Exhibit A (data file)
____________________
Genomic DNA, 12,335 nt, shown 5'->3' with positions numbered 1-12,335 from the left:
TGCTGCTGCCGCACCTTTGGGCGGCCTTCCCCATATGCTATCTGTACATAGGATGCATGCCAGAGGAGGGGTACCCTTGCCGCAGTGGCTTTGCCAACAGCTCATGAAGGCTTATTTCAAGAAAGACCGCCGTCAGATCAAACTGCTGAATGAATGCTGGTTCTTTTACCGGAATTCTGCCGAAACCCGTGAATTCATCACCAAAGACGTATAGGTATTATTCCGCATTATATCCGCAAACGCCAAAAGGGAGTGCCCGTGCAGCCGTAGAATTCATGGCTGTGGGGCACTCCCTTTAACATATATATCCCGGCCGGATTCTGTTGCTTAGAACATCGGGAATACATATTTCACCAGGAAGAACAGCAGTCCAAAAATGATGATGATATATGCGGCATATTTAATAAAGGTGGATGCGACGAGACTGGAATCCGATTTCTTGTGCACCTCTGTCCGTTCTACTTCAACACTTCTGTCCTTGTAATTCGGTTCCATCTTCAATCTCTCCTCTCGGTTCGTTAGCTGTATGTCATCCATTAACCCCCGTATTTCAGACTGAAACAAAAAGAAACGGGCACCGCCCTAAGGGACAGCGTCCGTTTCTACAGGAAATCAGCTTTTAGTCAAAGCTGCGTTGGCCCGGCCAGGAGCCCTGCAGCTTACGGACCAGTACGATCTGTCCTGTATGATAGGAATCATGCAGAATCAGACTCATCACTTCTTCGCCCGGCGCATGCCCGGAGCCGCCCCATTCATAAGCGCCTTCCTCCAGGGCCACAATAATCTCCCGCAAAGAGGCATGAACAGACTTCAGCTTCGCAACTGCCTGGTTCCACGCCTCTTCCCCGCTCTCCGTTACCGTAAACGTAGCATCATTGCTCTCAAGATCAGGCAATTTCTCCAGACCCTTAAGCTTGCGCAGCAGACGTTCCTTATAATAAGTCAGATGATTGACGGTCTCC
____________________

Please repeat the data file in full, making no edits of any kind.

Genomic DNA, 12,335 nt, shown 5'->3' with positions numbered 1-12,335 from the left:
TGCTGCTGCCGCACCTTTGGGCGGCCTTCCCCATATGCTATCTGTACATAGGATGCATGCCAGAGGAGGGGTACCCTTGCCGCAGTGGCTTTGCCAACAGCTCATGAAGGCTTATTTCAAGAAAGACCGCCGTCAGATCAAACTGCTGAATGAATGCTGGTTCTTTTACCGGAATTCTGCCGAAACCCGTGAATTCATCACCAAAGACGTATAGGTATTATTCCGCATTATATCCGCAAACGCCAAAAGGGAGTGCCCGTGCAGCCGTAGAATTCATGGCTGTGGGGCACTCCCTTTAACATATATATCCCGGCCGGATTCTGTTGCTTAGAACATCGGGAATACATATTTCACCAGGAAGAACAGCAGTCCAAAAATGATGATGATATATGCGGCATATTTAATAAAGGTGGATGCGACGAGACTGGAATCCGATTTCTTGTGCACCTCTGTCCGTTCTACTTCAACACTTCTGTCCTTGTAATTCGGTTCCATCTTCAATCTCTCCTCTCGGTTCGTTAGCTGTATGTCATCCATTAACCCCCGTATTTCAGACTGAAACAAAAAGAAACGGGCACCGCCCTAAGGGACAGCGTCCGTTTCTACAGGAAATCAGCTTTTAGTCAAAGCTGCGTTGGCCCGGCCAGGAGCCCTGCAGCTTACGGACCAGTACGATCTGTCCTGTATGATAGGAATCATGCAGAATCAGACTCATCACTTCTTCGCCCGGCGCATGCCCGGAGCCGCCCCATTCATAAGCGCCTTCCTCCAGGGCCACAATAATCTCCCGCAAAGAGGCATGAACAGACTTCAGCTTCGCAACTGCCTGGTTCCACGCCTCTTCCCCGCTCTCCGTTACCGTAAACGTAGCATCATTGCTCTCAAGATCAGGCAATTTCTCCAGACCCTTAAGCTTGCGCAGCAGACGTTCCTTATAATAAGTCAGATGATTGACGGTCTCC